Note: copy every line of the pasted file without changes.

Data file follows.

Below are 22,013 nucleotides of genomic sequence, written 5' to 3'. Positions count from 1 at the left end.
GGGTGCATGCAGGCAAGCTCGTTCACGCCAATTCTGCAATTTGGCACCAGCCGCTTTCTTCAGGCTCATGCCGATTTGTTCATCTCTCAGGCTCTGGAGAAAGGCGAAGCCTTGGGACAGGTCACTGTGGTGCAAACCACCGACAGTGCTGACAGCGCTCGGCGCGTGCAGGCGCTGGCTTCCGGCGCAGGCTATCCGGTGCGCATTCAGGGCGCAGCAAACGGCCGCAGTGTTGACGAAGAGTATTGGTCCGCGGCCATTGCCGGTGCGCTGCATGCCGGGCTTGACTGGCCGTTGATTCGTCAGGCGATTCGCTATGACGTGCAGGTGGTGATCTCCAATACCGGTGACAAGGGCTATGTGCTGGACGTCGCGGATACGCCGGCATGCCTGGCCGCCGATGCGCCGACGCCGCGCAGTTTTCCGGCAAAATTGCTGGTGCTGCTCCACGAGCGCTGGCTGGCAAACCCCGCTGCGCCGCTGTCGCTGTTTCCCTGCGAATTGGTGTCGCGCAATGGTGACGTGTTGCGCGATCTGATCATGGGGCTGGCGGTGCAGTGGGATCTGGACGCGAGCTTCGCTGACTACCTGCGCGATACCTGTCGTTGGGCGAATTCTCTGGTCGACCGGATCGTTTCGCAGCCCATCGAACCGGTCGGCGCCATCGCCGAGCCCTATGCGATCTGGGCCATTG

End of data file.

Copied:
Below are 22,013 nucleotides of genomic sequence, written 5' to 3'. Positions count from 1 at the left end.
GGGTGCATGCAGGCAAGCTCGTTCACGCCAATTCTGCAATTTGGCACCAGCCGCTTTCTTCAGGCTCATGCCGATTTGTTCATCTCTCAGGCTCTGGAGAAAGGCGAAGCCTTGGGACAGGTCACTGTGGTGCAAACCACCGACAGTGCTGACAGCGCTCGGCGCGTGCAGGCGCTGGCTTCCGGCGCAGGCTATCCGGTGCGCATTCAGGGCGCAGCAAACGGCCGCAGTGTTGACGAAGAGTATTGGTCCGCGGCCATTGCCGGTGCGCTGCATGCCGGGCTTGACTGGCCGTTGATTCGTCAGGCGATTCGCTATGACGTGCAGGTGGTGATCTCCAATACCGGTGACAAGGGCTATGTGCTGGACGTCGCGGATACGCCGGCATGCCTGGCCGCCGATGCGCCGACGCCGCGCAGTTTTCCGGCAAAATTGCTGGTGCTGCTCCACGAGCGCTGGCTGGCAAACCCCGCTGCGCCGCTGTCGCTGTTTCCCTGCGAATTGGTGTCGCGCAATGGTGACGTGTTGCGCGATCTGATCATGGGGCTGGCGGTGCAGTGGGATCTGGACGCGAGCTTCGCTGACTACCTGCGCGATACCTGTCGTTGGGCGAATTCTCTGGTCGACCGGATCGTTTCGCAGCCCATCGAACCGGTCGGCGCCATCGCCGAGCCCTATGCGATCTGGGCCATTG